Home Concepts Adult Development Essay XXII:  Generativity Four—The Varieties of Civic Engagement

Essay XXII:  Generativity Four—The Varieties of Civic Engagement

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Extension of Space

Generativity Four is about another form of extension. It is about extension in space rather than in time. While Generativity One is about deep caring for someone or something that is very close to us (in space and in our heart), and Generativity Two is about extending this space and heart to other people in our organizations (through mentoring, motivating, etc.) and into the future (through ensuring that there is a legacy), Generativity Four is about extending the space into a broader community and ensuring that a legacy is expanded, embedded, and preserved in this community. Stated simply, Generativity Four is about doing something much larger than Generativity One, Two, and Three. It is about doing something more than preserving the past and preparing for our own deaths as older adults. Rather, it has to do with building something new for the future by advancing civic welfare in own community.

This extension in space beyond our own death is a very important concept because it leads us to a final exploration of the interplay between generativity and both spirit and soul (a topic to which we turn in the final chapter of this book). This type of extension is captured in the title of John Kotre’s Outliving our Selves. It also builds on the fundamental concept of generativity offered by Erik Erikson, who proposed that the primary developmental task during the final years of our lives is to seek ego integrity and not fall victim to existential despair. Erikson thought that by the time we reach 60 years of age, we begin preparing for our own death. Now, increased life-expectancy is giving the average senior 15, 20, or even 30 more years to choose between vibrant engagement or stagnation and decline.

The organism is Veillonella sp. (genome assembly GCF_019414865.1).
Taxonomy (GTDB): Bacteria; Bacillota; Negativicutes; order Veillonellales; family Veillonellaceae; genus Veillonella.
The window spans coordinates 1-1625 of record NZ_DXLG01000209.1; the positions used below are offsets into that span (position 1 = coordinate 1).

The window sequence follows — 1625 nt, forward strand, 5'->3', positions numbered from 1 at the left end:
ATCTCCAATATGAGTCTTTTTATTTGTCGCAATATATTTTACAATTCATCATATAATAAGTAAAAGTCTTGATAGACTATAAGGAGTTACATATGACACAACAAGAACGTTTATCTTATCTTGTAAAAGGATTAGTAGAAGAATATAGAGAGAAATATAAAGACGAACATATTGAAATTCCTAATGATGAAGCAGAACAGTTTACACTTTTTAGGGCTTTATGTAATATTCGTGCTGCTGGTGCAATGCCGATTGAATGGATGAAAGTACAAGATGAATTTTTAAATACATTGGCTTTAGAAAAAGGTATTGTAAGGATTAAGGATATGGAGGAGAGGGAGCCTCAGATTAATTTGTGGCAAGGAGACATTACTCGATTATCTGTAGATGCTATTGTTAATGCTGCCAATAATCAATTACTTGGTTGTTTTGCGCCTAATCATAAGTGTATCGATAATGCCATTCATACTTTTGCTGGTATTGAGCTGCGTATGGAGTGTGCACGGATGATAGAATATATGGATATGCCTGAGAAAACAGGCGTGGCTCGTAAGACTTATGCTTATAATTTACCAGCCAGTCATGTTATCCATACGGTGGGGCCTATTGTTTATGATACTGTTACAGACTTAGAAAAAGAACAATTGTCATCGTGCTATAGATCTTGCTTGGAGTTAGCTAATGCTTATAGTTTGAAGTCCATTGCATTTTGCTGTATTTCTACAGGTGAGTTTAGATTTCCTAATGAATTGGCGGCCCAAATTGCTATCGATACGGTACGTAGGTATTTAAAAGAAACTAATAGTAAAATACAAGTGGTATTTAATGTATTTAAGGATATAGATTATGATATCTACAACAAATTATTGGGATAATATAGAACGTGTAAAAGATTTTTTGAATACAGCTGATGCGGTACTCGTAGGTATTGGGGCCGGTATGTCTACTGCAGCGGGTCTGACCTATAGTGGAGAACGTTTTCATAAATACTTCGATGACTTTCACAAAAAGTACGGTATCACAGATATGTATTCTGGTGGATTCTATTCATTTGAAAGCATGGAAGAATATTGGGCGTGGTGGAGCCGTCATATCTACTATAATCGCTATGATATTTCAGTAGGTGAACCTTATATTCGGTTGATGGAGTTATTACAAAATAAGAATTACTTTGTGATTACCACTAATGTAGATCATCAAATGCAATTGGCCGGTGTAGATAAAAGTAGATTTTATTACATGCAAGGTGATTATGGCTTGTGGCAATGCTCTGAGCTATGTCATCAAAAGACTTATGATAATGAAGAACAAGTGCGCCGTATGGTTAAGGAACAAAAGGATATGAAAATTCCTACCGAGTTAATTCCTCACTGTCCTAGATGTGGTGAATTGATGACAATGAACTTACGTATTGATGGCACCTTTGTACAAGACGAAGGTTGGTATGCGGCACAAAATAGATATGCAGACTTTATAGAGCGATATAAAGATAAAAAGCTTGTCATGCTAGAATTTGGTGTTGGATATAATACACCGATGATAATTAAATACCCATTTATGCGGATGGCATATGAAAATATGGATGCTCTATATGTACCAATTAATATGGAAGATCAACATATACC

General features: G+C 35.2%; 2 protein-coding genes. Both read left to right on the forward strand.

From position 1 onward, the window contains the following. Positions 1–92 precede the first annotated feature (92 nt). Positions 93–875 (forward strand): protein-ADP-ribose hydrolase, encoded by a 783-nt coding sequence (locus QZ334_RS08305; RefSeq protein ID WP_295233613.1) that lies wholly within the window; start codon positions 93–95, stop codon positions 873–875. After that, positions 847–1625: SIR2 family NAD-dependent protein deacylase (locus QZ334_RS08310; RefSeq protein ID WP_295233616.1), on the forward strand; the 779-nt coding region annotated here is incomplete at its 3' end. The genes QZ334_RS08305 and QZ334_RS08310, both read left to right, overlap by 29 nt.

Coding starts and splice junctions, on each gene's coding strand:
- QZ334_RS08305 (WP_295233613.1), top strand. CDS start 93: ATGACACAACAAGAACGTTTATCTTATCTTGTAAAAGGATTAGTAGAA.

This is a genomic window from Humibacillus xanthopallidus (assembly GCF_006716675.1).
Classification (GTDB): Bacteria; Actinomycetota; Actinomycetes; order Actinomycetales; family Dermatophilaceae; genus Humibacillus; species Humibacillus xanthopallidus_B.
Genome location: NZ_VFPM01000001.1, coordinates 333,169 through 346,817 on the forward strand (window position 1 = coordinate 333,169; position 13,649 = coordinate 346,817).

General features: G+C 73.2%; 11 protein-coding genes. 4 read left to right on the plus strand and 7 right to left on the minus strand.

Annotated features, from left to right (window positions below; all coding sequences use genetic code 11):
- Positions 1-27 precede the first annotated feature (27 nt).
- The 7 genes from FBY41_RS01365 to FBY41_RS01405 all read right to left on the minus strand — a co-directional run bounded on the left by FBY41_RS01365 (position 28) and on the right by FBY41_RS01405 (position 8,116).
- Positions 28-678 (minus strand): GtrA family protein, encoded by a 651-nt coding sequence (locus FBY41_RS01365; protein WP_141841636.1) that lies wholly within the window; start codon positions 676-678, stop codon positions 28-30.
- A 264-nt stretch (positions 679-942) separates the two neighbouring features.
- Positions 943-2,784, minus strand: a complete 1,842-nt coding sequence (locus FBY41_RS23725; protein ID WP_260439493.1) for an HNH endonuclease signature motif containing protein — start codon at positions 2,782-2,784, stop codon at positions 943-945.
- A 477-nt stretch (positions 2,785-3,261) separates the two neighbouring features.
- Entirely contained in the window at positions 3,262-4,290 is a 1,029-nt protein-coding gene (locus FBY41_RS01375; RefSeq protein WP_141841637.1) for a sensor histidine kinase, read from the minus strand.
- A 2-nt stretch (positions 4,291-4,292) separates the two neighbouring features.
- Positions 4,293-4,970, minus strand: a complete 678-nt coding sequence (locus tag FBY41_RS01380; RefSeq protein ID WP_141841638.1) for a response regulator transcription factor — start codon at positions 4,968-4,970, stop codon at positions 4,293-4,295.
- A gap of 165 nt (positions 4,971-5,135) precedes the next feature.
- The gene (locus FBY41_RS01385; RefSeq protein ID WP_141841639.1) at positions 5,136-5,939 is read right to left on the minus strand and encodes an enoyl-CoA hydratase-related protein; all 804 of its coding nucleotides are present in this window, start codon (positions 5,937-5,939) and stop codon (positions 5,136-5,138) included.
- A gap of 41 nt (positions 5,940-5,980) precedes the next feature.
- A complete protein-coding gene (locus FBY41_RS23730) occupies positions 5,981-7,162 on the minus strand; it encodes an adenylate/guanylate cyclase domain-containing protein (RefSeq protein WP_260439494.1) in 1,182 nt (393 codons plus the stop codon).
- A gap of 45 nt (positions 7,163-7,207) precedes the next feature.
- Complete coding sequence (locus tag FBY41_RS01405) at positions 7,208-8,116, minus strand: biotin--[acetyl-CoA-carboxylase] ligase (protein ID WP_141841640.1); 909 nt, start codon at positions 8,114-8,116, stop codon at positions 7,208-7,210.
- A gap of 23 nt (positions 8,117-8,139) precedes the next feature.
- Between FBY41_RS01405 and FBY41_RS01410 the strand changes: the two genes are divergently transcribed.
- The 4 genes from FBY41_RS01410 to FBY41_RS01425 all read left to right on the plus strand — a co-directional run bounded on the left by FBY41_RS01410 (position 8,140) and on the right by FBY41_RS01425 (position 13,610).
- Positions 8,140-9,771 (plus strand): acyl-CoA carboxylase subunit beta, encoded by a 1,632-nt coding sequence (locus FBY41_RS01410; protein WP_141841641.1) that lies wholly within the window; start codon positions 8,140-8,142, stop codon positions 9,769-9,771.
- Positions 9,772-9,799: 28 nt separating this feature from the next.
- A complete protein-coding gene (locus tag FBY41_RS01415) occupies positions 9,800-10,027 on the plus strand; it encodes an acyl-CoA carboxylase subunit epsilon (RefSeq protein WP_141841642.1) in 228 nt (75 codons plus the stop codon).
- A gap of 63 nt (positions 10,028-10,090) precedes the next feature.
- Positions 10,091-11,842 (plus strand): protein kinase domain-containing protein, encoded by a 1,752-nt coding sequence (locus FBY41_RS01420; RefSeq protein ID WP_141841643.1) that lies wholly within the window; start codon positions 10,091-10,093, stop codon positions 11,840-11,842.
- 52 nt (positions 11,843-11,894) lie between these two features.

Engagement or Despair

Yes, there are people who withdraw and lead a life of despair; Erikson’s challenge is an accurate description of the unfortunate men and women who choose to retreat behind gates and closed doors. For whatever reason, such people seek to disengage or are forced to disengage. Maybe it is burn-out, lack of energy, or illness. Perhaps it is insufficient finances or the absence of a caring family. And for some seniors who have made this choice, the end of generativity may have come earlier in life.

We have found that the 50 Senior Sage leaders (ages 56 and older) in our Western Nevada County, California, project are too busy to fall into despair or worry about pending death. They are fully engaged in leading social reform and other forms of community service. They have made the choice—usually conscious—that “Withdrawal is not for me!” They aren’t going to stop now, at this point in their lives. And in so doing, they have helped to identify the fourth set of generativity roles for which the citizens of Nevada City and other communities should be grateful.

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